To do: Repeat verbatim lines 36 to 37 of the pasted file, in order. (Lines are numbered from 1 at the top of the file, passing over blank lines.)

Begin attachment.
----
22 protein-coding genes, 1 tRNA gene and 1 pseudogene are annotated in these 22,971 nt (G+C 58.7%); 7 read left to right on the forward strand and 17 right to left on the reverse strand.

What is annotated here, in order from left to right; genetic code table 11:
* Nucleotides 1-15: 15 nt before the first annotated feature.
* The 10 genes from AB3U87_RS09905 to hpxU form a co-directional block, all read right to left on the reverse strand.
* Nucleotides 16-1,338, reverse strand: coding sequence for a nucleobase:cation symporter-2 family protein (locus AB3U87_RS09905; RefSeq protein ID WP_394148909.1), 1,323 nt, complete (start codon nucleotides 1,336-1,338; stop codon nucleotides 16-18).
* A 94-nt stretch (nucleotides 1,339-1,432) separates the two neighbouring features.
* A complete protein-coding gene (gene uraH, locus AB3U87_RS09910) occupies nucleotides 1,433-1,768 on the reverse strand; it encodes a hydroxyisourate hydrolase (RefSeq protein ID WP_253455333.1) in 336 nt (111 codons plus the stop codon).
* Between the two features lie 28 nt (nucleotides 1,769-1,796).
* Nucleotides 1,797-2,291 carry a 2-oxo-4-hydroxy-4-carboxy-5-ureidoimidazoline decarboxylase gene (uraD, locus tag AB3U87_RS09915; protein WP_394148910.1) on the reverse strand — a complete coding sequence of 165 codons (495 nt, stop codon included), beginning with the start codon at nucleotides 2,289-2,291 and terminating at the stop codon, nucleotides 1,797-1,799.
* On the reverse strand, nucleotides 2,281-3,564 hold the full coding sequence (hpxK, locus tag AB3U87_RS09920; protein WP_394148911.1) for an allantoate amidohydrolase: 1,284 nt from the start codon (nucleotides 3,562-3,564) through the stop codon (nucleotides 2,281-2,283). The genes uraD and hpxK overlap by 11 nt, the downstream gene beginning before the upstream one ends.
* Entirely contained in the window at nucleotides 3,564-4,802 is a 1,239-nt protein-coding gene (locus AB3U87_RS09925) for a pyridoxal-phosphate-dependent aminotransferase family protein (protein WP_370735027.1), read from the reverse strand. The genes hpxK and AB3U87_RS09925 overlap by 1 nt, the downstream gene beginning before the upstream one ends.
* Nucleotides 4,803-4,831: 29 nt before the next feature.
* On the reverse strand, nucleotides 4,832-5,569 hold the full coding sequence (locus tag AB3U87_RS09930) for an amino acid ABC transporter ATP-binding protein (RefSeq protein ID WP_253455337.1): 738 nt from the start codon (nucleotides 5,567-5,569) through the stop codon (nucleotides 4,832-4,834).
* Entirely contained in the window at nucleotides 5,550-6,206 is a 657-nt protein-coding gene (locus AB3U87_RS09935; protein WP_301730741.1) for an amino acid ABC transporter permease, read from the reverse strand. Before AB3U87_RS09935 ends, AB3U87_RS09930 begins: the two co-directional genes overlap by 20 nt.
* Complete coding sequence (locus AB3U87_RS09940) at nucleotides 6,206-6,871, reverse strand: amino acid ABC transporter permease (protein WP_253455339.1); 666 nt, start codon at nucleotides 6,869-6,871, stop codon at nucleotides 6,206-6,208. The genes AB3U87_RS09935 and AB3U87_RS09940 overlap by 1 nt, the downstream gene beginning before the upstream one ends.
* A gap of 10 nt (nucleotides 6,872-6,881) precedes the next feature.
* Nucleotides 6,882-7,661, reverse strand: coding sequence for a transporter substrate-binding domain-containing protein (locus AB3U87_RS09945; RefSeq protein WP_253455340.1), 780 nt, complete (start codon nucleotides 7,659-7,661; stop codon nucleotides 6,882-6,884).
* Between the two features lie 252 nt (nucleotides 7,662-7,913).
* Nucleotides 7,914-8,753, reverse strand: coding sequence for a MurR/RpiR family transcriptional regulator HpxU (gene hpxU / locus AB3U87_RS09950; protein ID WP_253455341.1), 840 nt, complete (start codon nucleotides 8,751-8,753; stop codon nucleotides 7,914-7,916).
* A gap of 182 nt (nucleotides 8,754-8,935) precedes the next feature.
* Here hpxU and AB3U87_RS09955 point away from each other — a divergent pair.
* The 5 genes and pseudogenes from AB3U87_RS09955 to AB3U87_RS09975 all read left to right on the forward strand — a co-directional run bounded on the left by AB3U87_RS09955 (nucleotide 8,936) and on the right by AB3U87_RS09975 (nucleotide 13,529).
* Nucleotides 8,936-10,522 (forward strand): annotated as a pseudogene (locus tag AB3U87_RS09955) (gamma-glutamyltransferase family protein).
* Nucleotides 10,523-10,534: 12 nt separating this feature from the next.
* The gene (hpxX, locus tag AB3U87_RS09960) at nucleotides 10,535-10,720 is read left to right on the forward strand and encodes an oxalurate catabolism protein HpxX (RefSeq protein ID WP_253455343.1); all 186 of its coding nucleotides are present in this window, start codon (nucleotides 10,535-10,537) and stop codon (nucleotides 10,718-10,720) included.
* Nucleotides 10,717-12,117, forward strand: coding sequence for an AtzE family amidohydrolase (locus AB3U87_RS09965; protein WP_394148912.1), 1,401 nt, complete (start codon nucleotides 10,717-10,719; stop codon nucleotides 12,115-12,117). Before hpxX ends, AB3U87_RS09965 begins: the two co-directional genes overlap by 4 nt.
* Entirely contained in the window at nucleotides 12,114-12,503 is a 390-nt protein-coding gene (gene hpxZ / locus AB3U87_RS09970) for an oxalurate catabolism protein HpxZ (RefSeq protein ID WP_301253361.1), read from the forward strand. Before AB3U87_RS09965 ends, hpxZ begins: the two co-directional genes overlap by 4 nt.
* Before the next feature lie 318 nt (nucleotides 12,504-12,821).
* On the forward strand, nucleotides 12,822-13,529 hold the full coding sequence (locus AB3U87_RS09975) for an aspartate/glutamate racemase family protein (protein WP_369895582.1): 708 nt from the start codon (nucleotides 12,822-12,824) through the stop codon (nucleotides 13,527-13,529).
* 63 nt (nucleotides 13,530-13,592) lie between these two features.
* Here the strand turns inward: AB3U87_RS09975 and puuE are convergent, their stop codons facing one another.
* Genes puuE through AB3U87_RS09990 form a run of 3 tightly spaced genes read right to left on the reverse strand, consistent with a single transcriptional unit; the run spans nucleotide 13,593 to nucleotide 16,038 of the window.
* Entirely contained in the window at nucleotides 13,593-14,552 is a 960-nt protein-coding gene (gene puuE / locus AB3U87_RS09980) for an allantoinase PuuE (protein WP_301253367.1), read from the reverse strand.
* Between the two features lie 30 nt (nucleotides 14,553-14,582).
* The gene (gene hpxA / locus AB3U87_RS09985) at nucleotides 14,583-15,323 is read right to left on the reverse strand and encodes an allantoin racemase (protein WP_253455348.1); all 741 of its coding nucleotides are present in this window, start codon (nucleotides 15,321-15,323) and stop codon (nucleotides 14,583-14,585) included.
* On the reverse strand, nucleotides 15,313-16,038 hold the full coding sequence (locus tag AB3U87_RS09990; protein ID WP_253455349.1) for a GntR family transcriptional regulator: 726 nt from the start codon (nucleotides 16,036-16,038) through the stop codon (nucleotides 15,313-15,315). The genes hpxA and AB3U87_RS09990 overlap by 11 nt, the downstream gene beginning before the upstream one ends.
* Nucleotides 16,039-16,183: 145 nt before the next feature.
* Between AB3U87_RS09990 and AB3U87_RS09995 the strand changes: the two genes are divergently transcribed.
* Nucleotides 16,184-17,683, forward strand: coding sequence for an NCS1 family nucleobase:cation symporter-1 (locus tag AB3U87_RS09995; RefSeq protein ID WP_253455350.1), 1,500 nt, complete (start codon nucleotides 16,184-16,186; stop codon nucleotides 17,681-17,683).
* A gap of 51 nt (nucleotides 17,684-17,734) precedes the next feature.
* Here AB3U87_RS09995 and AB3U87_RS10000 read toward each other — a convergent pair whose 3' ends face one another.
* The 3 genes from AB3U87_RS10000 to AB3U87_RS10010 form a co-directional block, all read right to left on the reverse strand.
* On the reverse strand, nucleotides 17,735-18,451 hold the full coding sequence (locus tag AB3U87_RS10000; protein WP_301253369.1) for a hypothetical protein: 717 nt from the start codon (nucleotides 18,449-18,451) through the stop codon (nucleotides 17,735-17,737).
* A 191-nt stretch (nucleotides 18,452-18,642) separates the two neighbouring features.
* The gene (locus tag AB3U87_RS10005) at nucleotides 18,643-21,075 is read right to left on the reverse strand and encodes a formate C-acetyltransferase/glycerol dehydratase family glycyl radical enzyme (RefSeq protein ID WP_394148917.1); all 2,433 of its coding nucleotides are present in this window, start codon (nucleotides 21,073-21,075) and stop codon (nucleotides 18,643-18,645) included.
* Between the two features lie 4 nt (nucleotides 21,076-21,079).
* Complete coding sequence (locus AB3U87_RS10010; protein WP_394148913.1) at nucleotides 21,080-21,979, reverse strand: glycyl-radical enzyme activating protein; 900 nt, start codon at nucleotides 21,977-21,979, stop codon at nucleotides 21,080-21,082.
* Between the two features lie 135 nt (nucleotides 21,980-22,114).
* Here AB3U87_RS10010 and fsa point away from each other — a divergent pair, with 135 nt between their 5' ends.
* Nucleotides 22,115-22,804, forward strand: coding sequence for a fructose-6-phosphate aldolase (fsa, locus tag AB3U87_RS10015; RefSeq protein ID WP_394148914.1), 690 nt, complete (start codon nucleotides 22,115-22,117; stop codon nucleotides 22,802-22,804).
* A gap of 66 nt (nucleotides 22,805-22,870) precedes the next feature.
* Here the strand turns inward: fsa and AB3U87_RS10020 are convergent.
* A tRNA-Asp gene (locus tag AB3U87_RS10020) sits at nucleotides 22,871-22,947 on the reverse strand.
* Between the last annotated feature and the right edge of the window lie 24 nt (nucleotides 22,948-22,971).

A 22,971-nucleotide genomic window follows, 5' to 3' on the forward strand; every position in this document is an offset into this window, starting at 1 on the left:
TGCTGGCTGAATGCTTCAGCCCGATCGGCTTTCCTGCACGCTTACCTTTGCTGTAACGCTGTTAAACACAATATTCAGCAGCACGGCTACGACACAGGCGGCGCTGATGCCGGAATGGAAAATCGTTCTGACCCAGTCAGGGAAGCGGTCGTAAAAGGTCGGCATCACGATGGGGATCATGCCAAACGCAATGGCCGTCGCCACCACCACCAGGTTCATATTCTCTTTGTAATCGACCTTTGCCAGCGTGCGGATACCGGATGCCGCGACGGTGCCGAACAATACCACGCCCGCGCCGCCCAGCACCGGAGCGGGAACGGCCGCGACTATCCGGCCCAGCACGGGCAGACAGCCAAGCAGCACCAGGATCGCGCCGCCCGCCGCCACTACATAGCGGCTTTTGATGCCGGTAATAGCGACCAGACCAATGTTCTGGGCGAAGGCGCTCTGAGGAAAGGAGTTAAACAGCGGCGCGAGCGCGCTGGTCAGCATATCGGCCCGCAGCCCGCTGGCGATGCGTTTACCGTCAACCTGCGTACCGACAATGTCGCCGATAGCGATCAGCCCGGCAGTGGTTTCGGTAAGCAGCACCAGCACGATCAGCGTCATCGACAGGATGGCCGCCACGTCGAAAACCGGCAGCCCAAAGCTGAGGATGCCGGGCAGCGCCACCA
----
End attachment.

* On the reverse strand, nucleotides 15,313-16,038 hold the full coding sequence (locus tag AB3U87_RS09990; protein ID WP_253455349.1) for a GntR family transcriptional regulator: 726 nt from the start codon (nucleotides 16,036-16,038) through the stop codon (nucleotides 15,313-15,315). The genes hpxA and AB3U87_RS09990 overlap by 11 nt, the downstream gene beginning before the upstream one ends.
* Nucleotides 16,039-16,183: 145 nt before the next feature.